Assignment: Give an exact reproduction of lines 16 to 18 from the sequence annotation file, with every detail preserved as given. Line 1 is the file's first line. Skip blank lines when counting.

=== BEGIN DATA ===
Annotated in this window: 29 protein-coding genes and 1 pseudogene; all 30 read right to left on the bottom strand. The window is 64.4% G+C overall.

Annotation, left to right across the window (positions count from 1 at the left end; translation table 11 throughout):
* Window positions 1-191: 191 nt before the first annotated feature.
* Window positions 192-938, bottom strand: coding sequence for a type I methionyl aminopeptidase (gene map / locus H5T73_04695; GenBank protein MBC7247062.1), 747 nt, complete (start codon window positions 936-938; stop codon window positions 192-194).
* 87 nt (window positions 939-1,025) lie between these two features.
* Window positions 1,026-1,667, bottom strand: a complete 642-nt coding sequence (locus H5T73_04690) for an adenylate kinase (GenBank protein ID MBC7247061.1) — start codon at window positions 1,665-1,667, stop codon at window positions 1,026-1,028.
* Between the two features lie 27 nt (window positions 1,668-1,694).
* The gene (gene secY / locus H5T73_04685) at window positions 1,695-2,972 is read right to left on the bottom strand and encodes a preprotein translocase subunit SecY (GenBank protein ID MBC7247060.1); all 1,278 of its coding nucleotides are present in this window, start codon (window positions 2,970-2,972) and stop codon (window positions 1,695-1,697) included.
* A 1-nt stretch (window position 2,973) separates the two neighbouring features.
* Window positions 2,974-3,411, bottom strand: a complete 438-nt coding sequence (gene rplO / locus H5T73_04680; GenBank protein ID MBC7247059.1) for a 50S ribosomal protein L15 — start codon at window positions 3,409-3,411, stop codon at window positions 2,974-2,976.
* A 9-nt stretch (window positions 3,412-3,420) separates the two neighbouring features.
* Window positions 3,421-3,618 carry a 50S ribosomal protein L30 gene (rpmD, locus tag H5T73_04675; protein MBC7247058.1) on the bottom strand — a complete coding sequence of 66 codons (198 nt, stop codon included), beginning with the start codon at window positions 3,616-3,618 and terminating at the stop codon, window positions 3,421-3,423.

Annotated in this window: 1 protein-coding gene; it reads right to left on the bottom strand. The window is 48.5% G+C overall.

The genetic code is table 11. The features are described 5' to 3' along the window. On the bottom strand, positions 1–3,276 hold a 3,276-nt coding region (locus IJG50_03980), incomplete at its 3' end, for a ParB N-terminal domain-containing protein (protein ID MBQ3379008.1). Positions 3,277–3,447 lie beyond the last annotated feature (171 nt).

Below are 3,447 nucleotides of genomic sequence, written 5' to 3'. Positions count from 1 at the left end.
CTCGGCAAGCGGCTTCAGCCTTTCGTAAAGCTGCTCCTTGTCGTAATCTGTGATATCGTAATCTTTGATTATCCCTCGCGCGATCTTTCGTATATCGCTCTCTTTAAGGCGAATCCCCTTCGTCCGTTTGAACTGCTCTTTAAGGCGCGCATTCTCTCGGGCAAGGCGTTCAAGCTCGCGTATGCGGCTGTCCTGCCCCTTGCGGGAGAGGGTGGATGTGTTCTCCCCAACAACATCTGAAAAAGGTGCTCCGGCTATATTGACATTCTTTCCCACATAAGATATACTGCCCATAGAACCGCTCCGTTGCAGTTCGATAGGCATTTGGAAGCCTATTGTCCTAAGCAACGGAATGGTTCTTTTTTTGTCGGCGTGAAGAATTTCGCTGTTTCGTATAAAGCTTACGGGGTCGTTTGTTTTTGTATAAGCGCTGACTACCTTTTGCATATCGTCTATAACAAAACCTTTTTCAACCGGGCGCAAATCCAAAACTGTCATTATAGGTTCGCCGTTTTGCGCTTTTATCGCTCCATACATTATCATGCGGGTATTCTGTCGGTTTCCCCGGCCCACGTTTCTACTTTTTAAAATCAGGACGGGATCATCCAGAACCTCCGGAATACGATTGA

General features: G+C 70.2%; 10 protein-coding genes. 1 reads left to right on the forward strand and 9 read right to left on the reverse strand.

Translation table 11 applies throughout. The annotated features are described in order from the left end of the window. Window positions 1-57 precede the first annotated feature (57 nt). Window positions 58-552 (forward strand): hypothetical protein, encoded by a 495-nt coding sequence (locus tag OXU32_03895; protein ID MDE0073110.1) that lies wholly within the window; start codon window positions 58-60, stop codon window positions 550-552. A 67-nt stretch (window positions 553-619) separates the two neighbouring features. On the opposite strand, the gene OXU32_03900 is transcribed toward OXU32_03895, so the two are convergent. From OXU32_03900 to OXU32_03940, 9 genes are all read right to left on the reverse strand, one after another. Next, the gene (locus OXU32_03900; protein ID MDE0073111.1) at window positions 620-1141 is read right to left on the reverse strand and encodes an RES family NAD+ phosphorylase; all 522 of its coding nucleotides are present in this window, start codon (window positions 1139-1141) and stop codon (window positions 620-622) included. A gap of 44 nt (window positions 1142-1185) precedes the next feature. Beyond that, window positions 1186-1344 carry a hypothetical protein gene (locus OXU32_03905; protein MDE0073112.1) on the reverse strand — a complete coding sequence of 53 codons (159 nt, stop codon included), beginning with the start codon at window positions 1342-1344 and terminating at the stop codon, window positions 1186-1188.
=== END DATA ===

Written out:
CTCGGCAAGCGGCTTCAGCCTTTCGTAAAGCTGCTCCTTGTCGTAATCTGTGATATCGTAATCTTTGATTATCCCTCGCGCGATCTTTCGTATATCGCTCTCTTTAAGGCGAATCCCCTTCGTCCGTTTGAACTGCTCTTTAAGGCGCGCATTCTCTCGGGCAAGGCGTTCAAGCTCGCGTATGCGGCTGTCCTGCCCCTTGCGGGAGAGGGTGGATGTGTTCTCCCCAACAACATCTGAAAAAGGTGCTCCGGCTATATTGACATTCTTTCCCACATAAGATATACTGCCCATAGAACCGCTCCGTTGCAGTTCGATAGGCATTTGGAAGCCTATTGTCCTAAGCAACGGAATGGTTCTTTTTTTGTCGGCGTGAAGAATTTCGCTGTTTCGTATAAAGCTTACGGGGTCGTTTGTTTTTGTATAAGCGCTGACTACCTTTTGCATATCGTCTATAACAAAACCTTTTTCAACCGGGCGCAAATCCAAAACTGTCATTATAGGTTCGCCGTTTTGCGCTTTTATCGCTCCATACATTATCATGCGGGTATTCTGTCGGTTTCCCCGGCCCACGTTTCTACTTTTTAAAATCAGGACGGGATCATCCAGAACCTCCGGAATACGATTGA

General features: G+C 70.2%; 10 protein-coding genes. 1 reads left to right on the forward strand and 9 read right to left on the reverse strand.

Translation table 11 applies throughout. The annotated features are described in order from the left end of the window. Window positions 1-57 precede the first annotated feature (57 nt). Window positions 58-552 (forward strand): hypothetical protein, encoded by a 495-nt coding sequence (locus tag OXU32_03895; protein ID MDE0073110.1) that lies wholly within the window; start codon window positions 58-60, stop codon window positions 550-552. A 67-nt stretch (window positions 553-619) separates the two neighbouring features. On the opposite strand, the gene OXU32_03900 is transcribed toward OXU32_03895, so the two are convergent. From OXU32_03900 to OXU32_03940, 9 genes are all read right to left on the reverse strand, one after another. Next, the gene (locus OXU32_03900; protein ID MDE0073111.1) at window positions 620-1141 is read right to left on the reverse strand and encodes an RES family NAD+ phosphorylase; all 522 of its coding nucleotides are present in this window, start codon (window positions 1139-1141) and stop codon (window positions 620-622) included. A gap of 44 nt (window positions 1142-1185) precedes the next feature. Beyond that, window positions 1186-1344 carry a hypothetical protein gene (locus OXU32_03905; protein MDE0073112.1) on the reverse strand — a complete coding sequence of 53 codons (159 nt, stop codon included), beginning with the start codon at window positions 1342-1344 and terminating at the stop codon, window positions 1186-1188.